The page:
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PRISM - American Society for Engineering Education - Logo Summer 2006 - VOLUME 15, NUMBER 9
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The Terrible Two’s
By Vivek Wadhwa

China and India may be graduating fewer engineers than we’ve been led to believe.

University deans, business executives and political leaders seem to agree that we risk losing our competitive edge to India and China. These countries reportedly graduate 12 times the number of engineers the United States does. So we must increase spending on education and research and double the number of engineering graduates to keep pace.

There would be reason to worry if there was indeed a looming shortage of engineers and if the numbers in this debate were accurate. A team of student researchers at Duke University has determined that some of the most cited statistics on engineering graduates are inaccurate.

Having founded two tech companies, I’ve long been at the center of the outsourcing debate and thought I understood the issues. But after joining Duke University as an executive in residence, I was embarrassed that I couldn’t answer basic questions from my engineering students. What courses would lead to the best job prospects and what jobs were “outsourcing proof?”

I knew that with a master’s of engineering management degree from Duke, these students were destined to be leaders. As Pratt School Dean Kristina Johnson says, “Leadership can’t be outsourced.” Yet no one could answer these critical questions. At Johnson’s suggestion, we decided to research the topic. We picked a team of our brightest students and set out to compare international engineering degrees and analyze employment opportunities.

First, we wanted to get a handle on the facts. The most commonly cited numbers for annual engineering graduation are 600,000 from institutions of higher education in China, 350,000 from India and 70,000 from the United States. We simply couldn’t find the basis for these. It seems that the first reference to these numbers was by an American technology executive in Taiwan in 2002. The same numbers have been used repeatedly ever since with sources citing each other.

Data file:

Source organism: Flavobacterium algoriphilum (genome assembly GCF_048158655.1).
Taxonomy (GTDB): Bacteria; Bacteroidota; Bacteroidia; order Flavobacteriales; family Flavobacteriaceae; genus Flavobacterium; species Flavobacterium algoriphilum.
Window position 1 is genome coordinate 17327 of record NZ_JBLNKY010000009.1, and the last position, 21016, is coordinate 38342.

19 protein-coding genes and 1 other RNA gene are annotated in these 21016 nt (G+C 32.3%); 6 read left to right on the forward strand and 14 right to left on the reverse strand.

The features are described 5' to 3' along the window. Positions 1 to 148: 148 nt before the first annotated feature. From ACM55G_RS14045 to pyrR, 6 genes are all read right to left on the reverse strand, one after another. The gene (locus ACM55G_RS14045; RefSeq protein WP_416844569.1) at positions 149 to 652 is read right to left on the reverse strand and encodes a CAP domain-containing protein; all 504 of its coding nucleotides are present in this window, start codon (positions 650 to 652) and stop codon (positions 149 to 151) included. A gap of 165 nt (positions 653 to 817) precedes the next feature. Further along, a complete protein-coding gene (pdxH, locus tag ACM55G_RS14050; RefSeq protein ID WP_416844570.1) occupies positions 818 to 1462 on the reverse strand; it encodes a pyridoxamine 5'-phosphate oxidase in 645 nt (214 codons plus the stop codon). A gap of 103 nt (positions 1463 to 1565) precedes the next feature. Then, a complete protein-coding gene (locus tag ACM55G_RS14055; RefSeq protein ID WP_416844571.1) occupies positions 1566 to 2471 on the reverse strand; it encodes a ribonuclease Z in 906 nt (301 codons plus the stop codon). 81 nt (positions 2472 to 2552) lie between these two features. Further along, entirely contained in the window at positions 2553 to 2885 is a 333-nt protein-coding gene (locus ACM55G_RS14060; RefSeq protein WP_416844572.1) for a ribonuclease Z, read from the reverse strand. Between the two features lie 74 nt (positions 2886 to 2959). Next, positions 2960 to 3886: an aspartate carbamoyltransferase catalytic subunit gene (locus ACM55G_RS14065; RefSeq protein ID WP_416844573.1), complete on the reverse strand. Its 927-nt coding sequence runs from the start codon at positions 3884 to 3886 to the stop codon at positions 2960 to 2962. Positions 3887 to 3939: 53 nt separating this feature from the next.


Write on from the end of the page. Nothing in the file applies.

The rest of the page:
Our team determined that in an apples-to-apples comparison, the United States graduated 222,335 engineers versus 215,000 from India in 2004. The closest comparable number reported by China is 644,106, but this includes additional majors. Looking strictly at four-year degrees, the United States graduated 137,437 engineers versus 112,000 from India. China reported 351,537 under a broader category. All of these numbers include information technology and related majors and don’t account for major differences in education quality.

Our report received widespread media coverage and has gained the attention of political leaders. It has caused the National Academies to issue a small revision to a report they recently published on U.S competitiveness. The question one could ask is why it took a team of students to shed such light on this critical issue.

This semester, we’re continuing our effort to determine what types of engineering jobs have already been outsourced, what companies expect to outsource and what skills business executives believe will give this country an advantage. There are also other issues that need to be looked at. An increasing number of engineering graduates are entering fields other than engineering. At Duke, 30 percent of our engineering management students indicate they want jobs in investment banking. This is not surprising as engineering salaries have not increased significantly over the past two decades. Women constitute only 20 percent of engineering graduates while we’re becoming increasingly dependent on foreign students to fill our engineering schools. Why not encourage more women to enter engineering?
Let’s fully understand the problems before rushing to fix them.

 

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